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Pacific tsunami greater than 1964's is possible


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POSTED: Tuesday, July 21, 2009

U.S. and British scientists studying mud, sand and soil layers along the coast of Alaska have concluded that the Pacific can expect a tsunami even greater than the one in 1964 that took 122 lives.

“;Our radiocarbon-dated samples suggest that previous earthquakes were 15 percent bigger in terms of the area affected than the 1964 event,”; said lead scientist Ian Shennan, of Durham University in England. “;This historical evidence of widespread, simultaneous plate rupturing within the Alaskan region has significant implications for the tsunami potential of the Gulf of Alaska and the Pacific region as a whole.”;

The 1964 earthquake, the second largest in recorded history with a magnitude of 9.2, caused extensive damage in Alaska and along the West Coast but little in Hawaii.

But evidence of quakes over the past 2,000 years shows two that were even stronger, the scientists said.

Hawaii could take a bigger hit than the West Coast in such a scenario, said Gerard Fryer, a geoscientist with the Pacific Tsunami Warning Center in Ewa Beach. But he said the tsunami probably would be no worse than the one in 1946, when a smaller quake, roughly 8.5 in magnitude, focused wave energy right at Hawaii.

“;A bigger earthquake could cause us some problems, but it would not be as bad as 1946,”; said Fryer, who was not part of the study. “;1946 is sort of the worst case for us. It was exquisitely bad.”;

In Hawaii, 159 people died.

The research team from Durham University, the University of Utah and Plafker Geohazard Consultants carbon-dated peat layers and sediments, and analyzed the distribution of mud, sand and peat within them.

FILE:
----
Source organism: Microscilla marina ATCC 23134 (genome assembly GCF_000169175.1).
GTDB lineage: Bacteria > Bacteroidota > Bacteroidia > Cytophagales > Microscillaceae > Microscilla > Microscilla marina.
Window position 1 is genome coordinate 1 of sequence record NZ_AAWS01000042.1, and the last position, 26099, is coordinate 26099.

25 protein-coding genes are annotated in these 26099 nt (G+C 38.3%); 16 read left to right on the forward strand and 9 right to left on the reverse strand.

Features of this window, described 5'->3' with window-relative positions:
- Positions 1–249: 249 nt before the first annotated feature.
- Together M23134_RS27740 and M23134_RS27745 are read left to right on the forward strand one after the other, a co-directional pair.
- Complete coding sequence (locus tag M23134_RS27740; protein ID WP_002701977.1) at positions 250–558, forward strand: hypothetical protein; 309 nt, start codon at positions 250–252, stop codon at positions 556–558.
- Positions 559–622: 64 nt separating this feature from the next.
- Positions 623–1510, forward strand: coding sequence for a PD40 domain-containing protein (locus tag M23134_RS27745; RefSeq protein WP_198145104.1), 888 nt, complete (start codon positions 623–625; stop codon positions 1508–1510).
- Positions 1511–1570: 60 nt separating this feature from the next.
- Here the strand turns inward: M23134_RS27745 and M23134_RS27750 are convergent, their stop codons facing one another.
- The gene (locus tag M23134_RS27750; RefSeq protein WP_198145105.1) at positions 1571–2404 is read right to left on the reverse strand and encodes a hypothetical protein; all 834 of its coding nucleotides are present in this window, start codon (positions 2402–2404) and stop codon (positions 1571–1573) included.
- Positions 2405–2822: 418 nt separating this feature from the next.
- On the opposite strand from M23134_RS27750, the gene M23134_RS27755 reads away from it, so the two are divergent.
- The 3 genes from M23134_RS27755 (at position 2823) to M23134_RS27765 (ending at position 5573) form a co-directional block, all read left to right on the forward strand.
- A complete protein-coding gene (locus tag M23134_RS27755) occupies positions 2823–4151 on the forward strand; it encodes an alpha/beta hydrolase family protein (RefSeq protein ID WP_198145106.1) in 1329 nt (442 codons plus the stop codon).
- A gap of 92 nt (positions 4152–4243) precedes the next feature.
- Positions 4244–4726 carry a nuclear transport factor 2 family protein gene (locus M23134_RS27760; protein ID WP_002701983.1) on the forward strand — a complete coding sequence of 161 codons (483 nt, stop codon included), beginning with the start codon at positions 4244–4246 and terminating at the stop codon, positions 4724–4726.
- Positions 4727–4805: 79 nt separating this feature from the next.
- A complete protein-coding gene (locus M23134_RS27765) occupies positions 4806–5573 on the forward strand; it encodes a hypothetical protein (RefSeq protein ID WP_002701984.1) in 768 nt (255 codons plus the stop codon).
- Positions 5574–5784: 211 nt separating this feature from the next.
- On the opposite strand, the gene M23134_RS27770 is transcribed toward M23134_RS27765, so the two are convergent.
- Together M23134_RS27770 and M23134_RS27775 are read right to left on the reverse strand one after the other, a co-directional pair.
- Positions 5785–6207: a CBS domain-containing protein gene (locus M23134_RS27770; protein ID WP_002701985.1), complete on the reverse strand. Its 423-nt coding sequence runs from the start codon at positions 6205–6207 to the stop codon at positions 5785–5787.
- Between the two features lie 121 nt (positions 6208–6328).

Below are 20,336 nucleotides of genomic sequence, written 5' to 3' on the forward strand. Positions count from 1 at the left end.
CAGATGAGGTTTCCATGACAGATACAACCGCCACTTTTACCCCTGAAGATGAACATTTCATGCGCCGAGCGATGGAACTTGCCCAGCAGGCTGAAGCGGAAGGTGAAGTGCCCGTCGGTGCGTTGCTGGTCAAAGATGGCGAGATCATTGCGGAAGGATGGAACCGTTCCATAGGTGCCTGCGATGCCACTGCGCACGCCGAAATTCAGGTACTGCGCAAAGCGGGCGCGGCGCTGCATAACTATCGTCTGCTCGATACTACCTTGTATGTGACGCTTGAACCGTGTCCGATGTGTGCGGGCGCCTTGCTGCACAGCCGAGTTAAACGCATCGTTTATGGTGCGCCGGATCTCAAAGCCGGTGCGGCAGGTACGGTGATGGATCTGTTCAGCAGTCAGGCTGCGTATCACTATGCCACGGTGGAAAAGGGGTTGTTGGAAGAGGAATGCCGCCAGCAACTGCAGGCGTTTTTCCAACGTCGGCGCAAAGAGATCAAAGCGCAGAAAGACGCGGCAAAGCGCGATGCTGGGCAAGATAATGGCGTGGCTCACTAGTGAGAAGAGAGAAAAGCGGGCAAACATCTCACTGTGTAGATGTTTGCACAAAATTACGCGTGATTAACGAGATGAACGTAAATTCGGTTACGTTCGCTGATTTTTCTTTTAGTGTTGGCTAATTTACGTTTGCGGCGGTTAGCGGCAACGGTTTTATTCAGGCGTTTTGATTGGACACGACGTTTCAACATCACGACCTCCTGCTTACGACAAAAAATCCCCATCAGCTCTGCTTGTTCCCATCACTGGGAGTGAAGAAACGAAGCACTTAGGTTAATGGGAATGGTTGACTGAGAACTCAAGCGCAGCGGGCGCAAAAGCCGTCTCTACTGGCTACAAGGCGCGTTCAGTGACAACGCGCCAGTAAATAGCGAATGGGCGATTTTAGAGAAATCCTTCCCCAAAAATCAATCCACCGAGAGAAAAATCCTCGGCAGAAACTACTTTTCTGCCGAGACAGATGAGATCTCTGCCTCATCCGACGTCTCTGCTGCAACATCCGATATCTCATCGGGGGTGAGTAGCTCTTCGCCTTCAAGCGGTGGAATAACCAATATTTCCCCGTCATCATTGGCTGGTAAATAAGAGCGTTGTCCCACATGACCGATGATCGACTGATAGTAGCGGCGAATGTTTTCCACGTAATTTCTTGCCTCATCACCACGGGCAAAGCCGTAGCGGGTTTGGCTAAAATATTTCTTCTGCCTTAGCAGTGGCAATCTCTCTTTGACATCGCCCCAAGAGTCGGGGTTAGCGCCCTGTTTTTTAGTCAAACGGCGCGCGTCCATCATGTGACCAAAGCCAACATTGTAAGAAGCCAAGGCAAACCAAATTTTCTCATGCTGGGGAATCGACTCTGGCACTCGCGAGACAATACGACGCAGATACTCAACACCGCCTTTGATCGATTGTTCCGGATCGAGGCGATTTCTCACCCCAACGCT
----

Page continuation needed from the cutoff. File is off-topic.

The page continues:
“;Peat layers provide a clear picture of what's happened to the Earth,”; said Shennan in a news announcement by the American Association for the Advancement of Science. “;Our data indicate that two major earthquakes have struck Alaska in the last 1,500 years and our findings show that a bigger earthquake and a more destructive tsunami than the 1964 event are possible in the future.”;

The study, published in the journal Quaternary Science Reviews, looks at a possible tsunami generated by the simultaneous rupture of two sections of the quake zone south of the Aleutians: the 500-mile-long section that produced the 1964 tsunami, and the 155-mile-long Yakataga gap directly to the east.

The result, according to Fryer, would be a quake similar to the one off Chile in 1960, the largest in recorded history at 9.5 magnitude.

“;If you put a Chile-size earthquake up in Alaska, that would give us what these guys are talking about,”; he said. “;That is close to the maximum size an earthquake can be, so we know what the worst is.”;